- In February 2021, Janssen Biotech, Inc. of Johnson & Johnson, was granted an EUA by the FDA for an experimental COVID-19 vaccine, which uses a human advenovirus vector28 29 30 rather than mRNA technology for production and requires one dose for individuals over age 18.31 On April 13, 2021, the FDA and CDC paused use of the vaccine after serious blood clots were reported in women between the ages of 18 and 49.32 By April 23, 2021, 15 cases and 3 deaths had been associated with the rare blood clot disorder, now referred to by health officials as thrombosis with thrombocytopenia syndrome (TTS). All cases were reported in women, with 2 occurring in women over 50 years of age. The CDC’s Advisory Committee on Immunization Practices (ACIP) voted to resume full use of the vaccine in all persons 18 years of age and older on April 23, 2021, by a vote of 10 to 4 (with one voting member abstaining due to a conflict of interest). Those who voted against the recommendation expressed concern regarding the lack of warning on the risk of TTS in women under 50 years of age.33 34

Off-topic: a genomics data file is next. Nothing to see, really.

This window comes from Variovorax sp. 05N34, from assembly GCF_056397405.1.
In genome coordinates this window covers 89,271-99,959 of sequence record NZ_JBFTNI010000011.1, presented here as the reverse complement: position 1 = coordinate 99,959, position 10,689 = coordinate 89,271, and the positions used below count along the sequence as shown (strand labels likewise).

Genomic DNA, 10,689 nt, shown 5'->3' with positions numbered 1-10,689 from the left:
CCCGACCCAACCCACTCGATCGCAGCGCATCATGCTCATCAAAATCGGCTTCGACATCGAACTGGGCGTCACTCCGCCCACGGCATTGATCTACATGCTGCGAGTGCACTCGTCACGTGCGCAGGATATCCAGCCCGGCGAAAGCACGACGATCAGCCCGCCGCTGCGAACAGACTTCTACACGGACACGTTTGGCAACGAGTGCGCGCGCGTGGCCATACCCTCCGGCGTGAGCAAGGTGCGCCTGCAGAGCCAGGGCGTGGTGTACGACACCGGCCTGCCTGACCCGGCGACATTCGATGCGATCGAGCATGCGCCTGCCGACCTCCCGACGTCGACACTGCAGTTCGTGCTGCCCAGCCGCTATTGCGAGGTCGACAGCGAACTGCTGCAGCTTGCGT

- Several more experimental COVID-19 vaccines are expected to be given an EUA in 2021, including one developed by AstraZeneca and Oxford University that uses a chimpanzee adenovirus vector and requires two doses.35 36
- An Emergency Use Authorization (EUA) granted by the FDA to pharmaceutical corporations for distribution of experimental COVID-19 vaccines in the U.S. does not mean that the agency has evaluated all safety and efficacy data and officially approved licensure of the vaccine. The EUA authorizes manufacturers to release an experimental vaccine for voluntary use and the FDA states that vaccine recipients must “have the option to accept or refuse the vaccine.”37